Scientists at the MMC have linked the cancer to a herpes virus and to a chemical pollutant. In humans the virus appears to be caused by exposure to toxins, such as chemicals or tobacco tars. The scientists go on to note that "High levels of persistent organic pollutants such as DDT and PCBs have been found in the blubber of California sea lions." Finding DDT was a puzzle because use of the mosquito-killer had been discontinued for decades. It wasn't until recently that marine scientists discovered as many as 25,000 barrels loaded with DDT near Catalina Island. Letters were sent to Congress, but the barrels are still on the seabed.

Sea Lions continued to eat steelhead and salmon congregating at man-made barriers. In response to a joint request from the States of Washington, Oregon, and Idaho, the NMFS-NOAA convened a mandated task force to consider the request for (later approved in Mar, 2008) the killing of up to 85 CSLs annually in the Columbia River. At that time SSLs were listed as threatened under the Endangered Species Act of 1973 and could not be killed. Those CSLs killed must be individually identifiable from others, must have been observed eating salmonoids during a run (Jan 1 to May 31), and were sighted after non-lethal removal methods failed for each particular sea lion. A little-known fact stemming from the individually identifiable requirement was that some sea lions were captured and branded with a hot iron.

The approval letter states that "all but one member of the task force concluded that California sea lions are having a significant negative impact on the recovery of Columbia Basin threatened and endangered salmonids". On this basis the Secretary approved the request. The one dissenting voter argued that there were at least three far more negatively impacting factors, making the minimal sea lion predation seem trivial compared to the ones being ignored. The single most damaging factor is the dams themselves, which killed far more fish than any other factor. The second most damaging factor is harvest, due to commercial over-fishing and sports fishing. Sea lions are a distant fourth.

The Humane Society of the United States filed an appeal, and the 9th Circuit Court of Appeals (2010) ruled in favor of the Humane Society. As described by the Vancouver, Washington newspaper, The Columbian, "Sea lions may be eating imperiled wild salmon at the dam, but federal authorities now must explain how it's OK to kill a natural predator while allowing human fishermen to inadvertently kill an equal or greater proportion of wild fish". The States were unable to reconcile this contradiction to the Court's satisfaction and elected not to pursue this current request through the courts any further, preferring instead to "fix the flaws" in the current request.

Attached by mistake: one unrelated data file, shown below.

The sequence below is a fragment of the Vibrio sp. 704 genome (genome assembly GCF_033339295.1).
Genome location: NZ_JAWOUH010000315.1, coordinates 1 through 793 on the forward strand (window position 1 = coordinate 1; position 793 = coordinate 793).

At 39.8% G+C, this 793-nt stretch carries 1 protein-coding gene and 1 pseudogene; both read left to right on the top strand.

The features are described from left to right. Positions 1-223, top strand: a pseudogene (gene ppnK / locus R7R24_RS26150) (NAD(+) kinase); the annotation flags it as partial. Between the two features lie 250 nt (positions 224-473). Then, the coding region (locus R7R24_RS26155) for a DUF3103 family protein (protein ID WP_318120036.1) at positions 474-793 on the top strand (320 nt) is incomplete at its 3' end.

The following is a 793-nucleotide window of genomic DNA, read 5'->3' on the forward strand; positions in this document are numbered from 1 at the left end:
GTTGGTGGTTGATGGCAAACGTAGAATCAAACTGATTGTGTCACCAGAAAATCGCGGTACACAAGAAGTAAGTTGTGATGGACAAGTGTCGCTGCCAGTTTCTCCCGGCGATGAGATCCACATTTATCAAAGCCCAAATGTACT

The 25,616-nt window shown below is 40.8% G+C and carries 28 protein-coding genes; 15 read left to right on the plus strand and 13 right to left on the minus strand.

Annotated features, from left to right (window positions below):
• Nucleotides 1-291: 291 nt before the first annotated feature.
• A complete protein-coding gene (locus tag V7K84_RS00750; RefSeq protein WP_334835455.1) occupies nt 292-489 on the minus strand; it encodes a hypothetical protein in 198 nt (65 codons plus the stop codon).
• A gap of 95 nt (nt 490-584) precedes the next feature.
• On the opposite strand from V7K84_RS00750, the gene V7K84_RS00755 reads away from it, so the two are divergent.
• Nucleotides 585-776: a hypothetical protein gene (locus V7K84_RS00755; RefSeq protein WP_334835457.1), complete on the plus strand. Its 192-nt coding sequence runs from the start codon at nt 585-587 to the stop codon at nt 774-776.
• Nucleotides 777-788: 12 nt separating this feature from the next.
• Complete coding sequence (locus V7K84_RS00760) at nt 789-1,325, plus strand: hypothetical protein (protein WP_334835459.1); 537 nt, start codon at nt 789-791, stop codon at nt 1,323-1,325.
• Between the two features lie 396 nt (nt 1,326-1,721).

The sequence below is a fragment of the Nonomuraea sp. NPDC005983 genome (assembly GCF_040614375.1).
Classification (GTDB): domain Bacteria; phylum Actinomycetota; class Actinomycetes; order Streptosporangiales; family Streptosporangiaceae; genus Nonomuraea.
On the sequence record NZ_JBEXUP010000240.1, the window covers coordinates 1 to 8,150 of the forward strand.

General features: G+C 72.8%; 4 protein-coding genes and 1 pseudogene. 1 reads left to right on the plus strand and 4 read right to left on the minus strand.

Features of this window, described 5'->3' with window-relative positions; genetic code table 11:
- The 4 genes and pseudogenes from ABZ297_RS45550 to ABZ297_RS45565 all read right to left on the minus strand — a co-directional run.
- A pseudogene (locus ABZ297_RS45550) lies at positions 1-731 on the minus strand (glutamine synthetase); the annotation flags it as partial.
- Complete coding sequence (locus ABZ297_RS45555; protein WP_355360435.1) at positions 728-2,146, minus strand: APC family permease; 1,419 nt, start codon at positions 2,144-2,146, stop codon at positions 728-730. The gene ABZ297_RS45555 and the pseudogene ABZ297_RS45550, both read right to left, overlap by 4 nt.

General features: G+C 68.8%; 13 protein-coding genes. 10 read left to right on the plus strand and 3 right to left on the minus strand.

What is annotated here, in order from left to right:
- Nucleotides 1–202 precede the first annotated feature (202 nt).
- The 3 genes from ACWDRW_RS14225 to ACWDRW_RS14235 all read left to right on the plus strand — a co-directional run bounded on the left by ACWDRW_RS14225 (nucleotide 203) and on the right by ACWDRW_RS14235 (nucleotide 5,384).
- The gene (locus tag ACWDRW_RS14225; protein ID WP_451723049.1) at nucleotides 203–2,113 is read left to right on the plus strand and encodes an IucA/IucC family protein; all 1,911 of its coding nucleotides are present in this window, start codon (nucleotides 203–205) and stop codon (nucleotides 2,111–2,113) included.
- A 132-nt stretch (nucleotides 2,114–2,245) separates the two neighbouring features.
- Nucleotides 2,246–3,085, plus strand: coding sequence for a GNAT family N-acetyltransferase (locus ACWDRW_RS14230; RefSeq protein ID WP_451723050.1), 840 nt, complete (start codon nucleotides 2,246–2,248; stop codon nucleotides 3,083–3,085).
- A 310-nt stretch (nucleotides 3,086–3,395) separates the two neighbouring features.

Capturing in the Columbia and releasing elsewhere went on for a long time with little or no apparent benefit to the salmon or steelhead runs. In 2017 The Oregon Department of Fish and Wildlife applied for a permit to kill CLSs only and received authorization in 2018. Finally, Congress amended the MMPA in 2018 to explicitly permit killing of SSLs. The States of Washington, Oregon, and Idaho, together with various Native American tribes, received authorization in 2020 to kill 540 SSLs and 176 CSLs over a 5-year period, which is still in effect. Will it work? Stay tuned.

As a parting "I-told-you-so", I'd like to mention a story posted on the Canadian EcoWatch website dated April 17, 2022. The headline is a grabber: "Sea Lions Break into B.C. Salmon Farm and Feast for Weeks". Perhaps the fish pen designers thought only of keeping the fish inside and did not give enough thought to keeping predators outside. This particular salmon farm is located near Tofino, British Columbia, on the Pacific Ocean-facing western shore of Vancouver Island.

There is too much to be said about salmon farming in the Pacific Northwest to say it now so that will have to wait for another story.

Related Pages:
Sea Lions, Seals Might be Hampering WA Salmon Recovery. What Can Be Done? by Isabella Breda, Seattle Times, 1/15/23
NMFS Authorizes Sea Lion Removals to Save Columbia River Salmon by Lynda Mapes, National Fisherman, 8/27/20

DickEK Community
Sea Lions and Humans vs Salmonoids
Daily Kos, December 29, 2022